About Mold Allergies

Exposure more often occurs from inhaling or contact with mold spores, which can trigger allergic symptoms such as coughing, sneezing, runny/stuffy nose, or itchy eyes. 

If your reaction is more severe or if you are exposed to high-levels of mold, you may even find it hard to breathe as your airways spasm and tighten. There are many types of molds, but only a few cause mold allergies.

Although molds can grow year-round, peak-season is late summer to early fall when temperatures are warmer and humidity levels are higher.

01

Outdoor Mold

Mold thrives in outdoor environments and can be seen growing on a variety of organic matter, including rotting wood, dead leaves, compost, and even grains and grasses. 

02

Indoor Mold

Indoors, mold thrives in humid areas including basements, bathrooms, kitchens, laundry rooms, and carpeted areas. Given the correct conditions, mold can quickly spread across a house, but there are measures to prevent this. 

What Are the Symptoms of Mold Allergy?

The symptoms of mold allergy are very similar to the symptoms of pollen allergy. Symptoms of mold allergy include:

  • Sneezing
  • Runny or stuffy nose
  • Cough and postnasal drip
  • Wheezing, shortness of breath
  • Itchy eyes, nose and throat
  • Watery eyes
  • Dry, scaly skin

For those with asthma, mold allergy can trigger asthma exacerbations with symptoms such as:

  • Difficulty breathing
  • Chest tightness or pain
  • Wheezing
  • Shortness of breath
Handyman cleaning outdoor mold from vinyl siding on an exterior wall of a house with a pressure washer

What Causes Mold Allergy?

There are many types of molds, but only certain ones cause allergies. If you have an allergy to one type of mold you won’t necessarily be allergic to another.

Molds that most often trigger allergies include Alternaria, Aspergillus, Cladosporium, and Penicillium.

  • Alternaria is a type of fungi found in soil, on plants, rotten wood, bricks, canvas, iron, compost, and bird nests.
  • Aspergillus is a common mold that lives indoors and outdoors. Most people breathe it in everyday without any reaction.
  • Cladospirium is a primarily indoor mold that can be found in areas with humidity, moisture, and water damage.
  • Penicillium is a common indoor mold that produces penicillin; however, you can be allergic to Penicillium and not have an allergy to the penicillin medication.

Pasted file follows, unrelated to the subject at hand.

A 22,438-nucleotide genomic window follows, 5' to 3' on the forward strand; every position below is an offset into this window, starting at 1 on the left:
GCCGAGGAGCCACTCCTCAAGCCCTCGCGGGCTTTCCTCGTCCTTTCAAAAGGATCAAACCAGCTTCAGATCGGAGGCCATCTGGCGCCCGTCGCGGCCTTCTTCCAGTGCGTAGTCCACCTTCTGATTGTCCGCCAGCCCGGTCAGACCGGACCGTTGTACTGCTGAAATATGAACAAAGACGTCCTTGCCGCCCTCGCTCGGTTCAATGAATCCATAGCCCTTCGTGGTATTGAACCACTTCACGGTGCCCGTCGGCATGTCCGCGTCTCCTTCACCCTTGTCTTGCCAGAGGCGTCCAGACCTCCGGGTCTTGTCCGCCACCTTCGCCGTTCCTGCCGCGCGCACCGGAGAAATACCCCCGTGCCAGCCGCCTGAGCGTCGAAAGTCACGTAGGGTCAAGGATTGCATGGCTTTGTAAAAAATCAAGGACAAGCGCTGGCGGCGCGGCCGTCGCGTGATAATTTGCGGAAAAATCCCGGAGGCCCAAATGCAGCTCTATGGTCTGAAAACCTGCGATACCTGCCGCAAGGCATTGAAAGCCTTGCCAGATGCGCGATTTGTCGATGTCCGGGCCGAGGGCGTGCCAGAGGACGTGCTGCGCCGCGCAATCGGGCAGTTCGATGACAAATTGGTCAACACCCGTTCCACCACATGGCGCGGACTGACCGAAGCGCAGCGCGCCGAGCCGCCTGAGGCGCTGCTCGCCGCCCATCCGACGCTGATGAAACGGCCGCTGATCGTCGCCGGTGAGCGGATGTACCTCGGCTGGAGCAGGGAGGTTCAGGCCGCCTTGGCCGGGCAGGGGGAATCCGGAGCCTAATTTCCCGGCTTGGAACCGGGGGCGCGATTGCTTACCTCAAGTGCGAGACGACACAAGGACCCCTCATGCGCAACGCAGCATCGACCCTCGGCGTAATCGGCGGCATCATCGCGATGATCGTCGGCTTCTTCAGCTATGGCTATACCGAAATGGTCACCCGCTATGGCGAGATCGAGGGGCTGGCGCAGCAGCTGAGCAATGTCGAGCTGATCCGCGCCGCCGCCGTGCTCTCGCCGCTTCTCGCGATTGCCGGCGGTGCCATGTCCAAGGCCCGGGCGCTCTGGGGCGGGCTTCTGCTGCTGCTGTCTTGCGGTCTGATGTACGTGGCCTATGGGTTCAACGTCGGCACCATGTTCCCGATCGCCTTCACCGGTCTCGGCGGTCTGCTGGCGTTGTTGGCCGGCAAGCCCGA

Risk Factors for Mold Allergies

Family history of allergies
Work that exposes you to mold.

Higher-risk jobs include farming, dairy work, logging, baking, millwork, carpentry, greenhouse work, winemaking and furniture repair

Living and/or sleeping in damp environments

indoor humidity higher than 50% can increase mold levels

Testing for Mold Allergies

We have allergy specialists who can check for mold sensitivities. You’ll need to describe the symptoms you’ve been having and when you first noticed them. Both your job and home settings should be described in detail.

The allergist will perform diagnostic testing, such as a skin prick test or a blood allergy test, to determine if you are allergic to mold. Depending on the outcomes, more testing may be recommended and a treatment plan will be developed.

Preventing Exposure to Mold

Controlling and preventing exposure to mold are the easiest and most effective ways to address mold allergies. 

Steps to control mold in your home include:

  • Quickly clean up any spills or leaks to prevent mold from growing.
  • Use dehumidifiers or exhaust fans — or crack open a window — to help reduce moisture and humidity in bathrooms, the basement or other rooms in your home.
  • Regularly clean garbage cans and refrigerator drip pans.
  • Regularly clear your gutters, and ensure that drainage flows away from your home’s foundation.
  • Take steps to keep the humidity in your house low (<50%)
  • Make sure your house is properly ventilated, especially the bathrooms and kitchen. 
  • Repair and seal any water leaks immediately.
  • Minimize houseplants
  • Use a sump pump in the basement if it is prone to flooding
  • Ventilate clothes dryer to the outside
  • Use air conditioning in the summer with high humidity, and heat all rooms in the winter, including outside wall closets

Avoiding Outdoor Mold

  • Check your local mold counts before engaging in outdoor activities. 
  • Stay indoors as much as possible when mold counts are high. 
  • Keep in mind that damp forests, fallen leaves, and other damp places are where mold likes to hide out. 
  • Avoid exposure to uncut fields and raking leaves. 
  • Take a shower after being outside and launder clothes worn while outside

How to Remove Mold Indoors

If you have water damage/visible moldy areas (beyond the normal mildew sometimes seen on window sills, bathroom/kitchen grout, etc.) it is recommended that you consult with a professional remediation service.

The EPA provides guidelines for mold cleanup in your home.